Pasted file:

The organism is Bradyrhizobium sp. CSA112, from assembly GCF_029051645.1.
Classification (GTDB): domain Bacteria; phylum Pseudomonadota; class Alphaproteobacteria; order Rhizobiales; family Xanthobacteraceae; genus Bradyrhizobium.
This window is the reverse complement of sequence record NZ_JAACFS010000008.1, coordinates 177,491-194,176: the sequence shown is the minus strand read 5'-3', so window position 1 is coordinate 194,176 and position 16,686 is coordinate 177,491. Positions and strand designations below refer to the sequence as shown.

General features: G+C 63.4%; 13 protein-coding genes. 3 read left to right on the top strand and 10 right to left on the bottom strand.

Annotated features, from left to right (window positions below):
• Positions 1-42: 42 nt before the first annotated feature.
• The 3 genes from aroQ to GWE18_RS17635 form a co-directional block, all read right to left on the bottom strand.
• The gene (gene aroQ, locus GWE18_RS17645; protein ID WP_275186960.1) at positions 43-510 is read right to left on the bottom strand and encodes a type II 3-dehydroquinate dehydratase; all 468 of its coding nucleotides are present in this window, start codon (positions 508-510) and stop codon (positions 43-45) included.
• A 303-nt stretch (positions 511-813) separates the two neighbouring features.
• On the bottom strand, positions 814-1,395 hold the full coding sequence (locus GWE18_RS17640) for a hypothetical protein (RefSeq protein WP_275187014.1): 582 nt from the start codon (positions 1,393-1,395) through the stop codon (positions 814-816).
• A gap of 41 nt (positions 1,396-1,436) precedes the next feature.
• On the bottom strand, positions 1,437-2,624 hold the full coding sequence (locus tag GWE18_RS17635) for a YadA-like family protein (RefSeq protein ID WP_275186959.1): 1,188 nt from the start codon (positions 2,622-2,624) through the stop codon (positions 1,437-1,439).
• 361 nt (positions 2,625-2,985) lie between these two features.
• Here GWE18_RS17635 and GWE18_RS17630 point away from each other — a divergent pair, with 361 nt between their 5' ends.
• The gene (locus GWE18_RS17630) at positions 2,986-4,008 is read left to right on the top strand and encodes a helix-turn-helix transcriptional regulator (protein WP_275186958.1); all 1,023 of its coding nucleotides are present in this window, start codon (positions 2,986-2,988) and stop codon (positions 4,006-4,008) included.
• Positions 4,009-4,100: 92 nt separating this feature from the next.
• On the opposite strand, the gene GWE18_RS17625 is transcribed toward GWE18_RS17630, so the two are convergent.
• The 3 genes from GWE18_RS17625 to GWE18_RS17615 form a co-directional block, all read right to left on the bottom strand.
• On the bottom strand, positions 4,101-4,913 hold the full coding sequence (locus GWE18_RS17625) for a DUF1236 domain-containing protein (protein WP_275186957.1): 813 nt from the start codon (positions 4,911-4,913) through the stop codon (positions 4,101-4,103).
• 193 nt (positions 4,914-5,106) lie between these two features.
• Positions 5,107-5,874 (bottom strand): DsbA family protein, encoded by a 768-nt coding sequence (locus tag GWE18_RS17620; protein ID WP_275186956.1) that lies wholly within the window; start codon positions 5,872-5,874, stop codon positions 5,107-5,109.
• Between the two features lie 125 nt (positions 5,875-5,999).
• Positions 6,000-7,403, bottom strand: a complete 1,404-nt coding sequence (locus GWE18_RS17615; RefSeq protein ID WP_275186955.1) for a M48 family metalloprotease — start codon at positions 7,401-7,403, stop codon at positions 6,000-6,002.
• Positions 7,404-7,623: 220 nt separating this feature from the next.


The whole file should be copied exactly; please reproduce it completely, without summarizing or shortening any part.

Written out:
The organism is Bradyrhizobium sp. CSA112, from assembly GCF_029051645.1.
Classification (GTDB): domain Bacteria; phylum Pseudomonadota; class Alphaproteobacteria; order Rhizobiales; family Xanthobacteraceae; genus Bradyrhizobium.
This window is the reverse complement of sequence record NZ_JAACFS010000008.1, coordinates 177,491-194,176: the sequence shown is the minus strand read 5'-3', so window position 1 is coordinate 194,176 and position 16,686 is coordinate 177,491. Positions and strand designations below refer to the sequence as shown.

General features: G+C 63.4%; 13 protein-coding genes. 3 read left to right on the top strand and 10 right to left on the bottom strand.

Annotated features, from left to right (window positions below):
• Positions 1-42: 42 nt before the first annotated feature.
• The 3 genes from aroQ to GWE18_RS17635 form a co-directional block, all read right to left on the bottom strand.
• The gene (gene aroQ, locus GWE18_RS17645; protein ID WP_275186960.1) at positions 43-510 is read right to left on the bottom strand and encodes a type II 3-dehydroquinate dehydratase; all 468 of its coding nucleotides are present in this window, start codon (positions 508-510) and stop codon (positions 43-45) included.
• A 303-nt stretch (positions 511-813) separates the two neighbouring features.
• On the bottom strand, positions 814-1,395 hold the full coding sequence (locus GWE18_RS17640) for a hypothetical protein (RefSeq protein WP_275187014.1): 582 nt from the start codon (positions 1,393-1,395) through the stop codon (positions 814-816).
• A gap of 41 nt (positions 1,396-1,436) precedes the next feature.
• On the bottom strand, positions 1,437-2,624 hold the full coding sequence (locus tag GWE18_RS17635) for a YadA-like family protein (RefSeq protein ID WP_275186959.1): 1,188 nt from the start codon (positions 2,622-2,624) through the stop codon (positions 1,437-1,439).
• 361 nt (positions 2,625-2,985) lie between these two features.
• Here GWE18_RS17635 and GWE18_RS17630 point away from each other — a divergent pair, with 361 nt between their 5' ends.
• The gene (locus GWE18_RS17630) at positions 2,986-4,008 is read left to right on the top strand and encodes a helix-turn-helix transcriptional regulator (protein WP_275186958.1); all 1,023 of its coding nucleotides are present in this window, start codon (positions 2,986-2,988) and stop codon (positions 4,006-4,008) included.
• Positions 4,009-4,100: 92 nt separating this feature from the next.
• On the opposite strand, the gene GWE18_RS17625 is transcribed toward GWE18_RS17630, so the two are convergent.
• The 3 genes from GWE18_RS17625 to GWE18_RS17615 form a co-directional block, all read right to left on the bottom strand.
• On the bottom strand, positions 4,101-4,913 hold the full coding sequence (locus GWE18_RS17625) for a DUF1236 domain-containing protein (protein WP_275186957.1): 813 nt from the start codon (positions 4,911-4,913) through the stop codon (positions 4,101-4,103).
• 193 nt (positions 4,914-5,106) lie between these two features.
• Positions 5,107-5,874 (bottom strand): DsbA family protein, encoded by a 768-nt coding sequence (locus tag GWE18_RS17620; protein ID WP_275186956.1) that lies wholly within the window; start codon positions 5,872-5,874, stop codon positions 5,107-5,109.
• Between the two features lie 125 nt (positions 5,875-5,999).
• Positions 6,000-7,403, bottom strand: a complete 1,404-nt coding sequence (locus GWE18_RS17615; RefSeq protein ID WP_275186955.1) for a M48 family metalloprotease — start codon at positions 7,401-7,403, stop codon at positions 6,000-6,002.
• Positions 7,404-7,623: 220 nt separating this feature from the next.